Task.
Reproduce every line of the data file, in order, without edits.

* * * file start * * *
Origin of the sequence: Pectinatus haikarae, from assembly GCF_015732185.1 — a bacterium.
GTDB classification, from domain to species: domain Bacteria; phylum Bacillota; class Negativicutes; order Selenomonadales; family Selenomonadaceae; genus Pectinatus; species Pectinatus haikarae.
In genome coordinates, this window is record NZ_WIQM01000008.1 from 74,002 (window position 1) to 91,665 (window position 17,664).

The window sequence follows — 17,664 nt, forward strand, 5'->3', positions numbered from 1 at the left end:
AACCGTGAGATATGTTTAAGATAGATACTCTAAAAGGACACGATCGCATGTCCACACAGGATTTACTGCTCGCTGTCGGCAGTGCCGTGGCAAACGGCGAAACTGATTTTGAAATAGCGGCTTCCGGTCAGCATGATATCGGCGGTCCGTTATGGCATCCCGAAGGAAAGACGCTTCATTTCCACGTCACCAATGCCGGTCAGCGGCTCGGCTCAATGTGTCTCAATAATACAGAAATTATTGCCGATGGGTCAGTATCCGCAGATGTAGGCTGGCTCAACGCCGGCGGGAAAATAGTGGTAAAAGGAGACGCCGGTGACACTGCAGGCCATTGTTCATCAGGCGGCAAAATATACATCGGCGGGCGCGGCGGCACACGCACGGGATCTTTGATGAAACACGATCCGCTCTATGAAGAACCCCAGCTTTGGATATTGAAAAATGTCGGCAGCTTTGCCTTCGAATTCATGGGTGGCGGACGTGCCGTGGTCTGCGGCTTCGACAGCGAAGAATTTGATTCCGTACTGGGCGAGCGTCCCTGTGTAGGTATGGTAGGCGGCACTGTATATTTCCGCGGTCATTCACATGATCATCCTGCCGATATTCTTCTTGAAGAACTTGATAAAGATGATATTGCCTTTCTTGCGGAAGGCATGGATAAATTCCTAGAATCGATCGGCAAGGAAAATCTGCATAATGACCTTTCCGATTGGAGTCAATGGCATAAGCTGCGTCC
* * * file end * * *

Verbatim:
Origin of the sequence: Pectinatus haikarae, from assembly GCF_015732185.1 — a bacterium.
GTDB classification, from domain to species: domain Bacteria; phylum Bacillota; class Negativicutes; order Selenomonadales; family Selenomonadaceae; genus Pectinatus; species Pectinatus haikarae.
In genome coordinates, this window is record NZ_WIQM01000008.1 from 74,002 (window position 1) to 91,665 (window position 17,664).

The window sequence follows — 17,664 nt, forward strand, 5'->3', positions numbered from 1 at the left end:
AACCGTGAGATATGTTTAAGATAGATACTCTAAAAGGACACGATCGCATGTCCACACAGGATTTACTGCTCGCTGTCGGCAGTGCCGTGGCAAACGGCGAAACTGATTTTGAAATAGCGGCTTCCGGTCAGCATGATATCGGCGGTCCGTTATGGCATCCCGAAGGAAAGACGCTTCATTTCCACGTCACCAATGCCGGTCAGCGGCTCGGCTCAATGTGTCTCAATAATACAGAAATTATTGCCGATGGGTCAGTATCCGCAGATGTAGGCTGGCTCAACGCCGGCGGGAAAATAGTGGTAAAAGGAGACGCCGGTGACACTGCAGGCCATTGTTCATCAGGCGGCAAAATATACATCGGCGGGCGCGGCGGCACACGCACGGGATCTTTGATGAAACACGATCCGCTCTATGAAGAACCCCAGCTTTGGATATTGAAAAATGTCGGCAGCTTTGCCTTCGAATTCATGGGTGGCGGACGTGCCGTGGTCTGCGGCTTCGACAGCGAAGAATTTGATTCCGTACTGGGCGAGCGTCCCTGTGTAGGTATGGTAGGCGGCACTGTATATTTCCGCGGTCATTCACATGATCATCCTGCCGATATTCTTCTTGAAGAACTTGATAAAGATGATATTGCCTTTCTTGCGGAAGGCATGGATAAATTCCTAGAATCGATCGGCAAGGAAAATCTGCATAATGACCTTTCCGATTGGAGTCAATGGCATAAGCTGCGTCC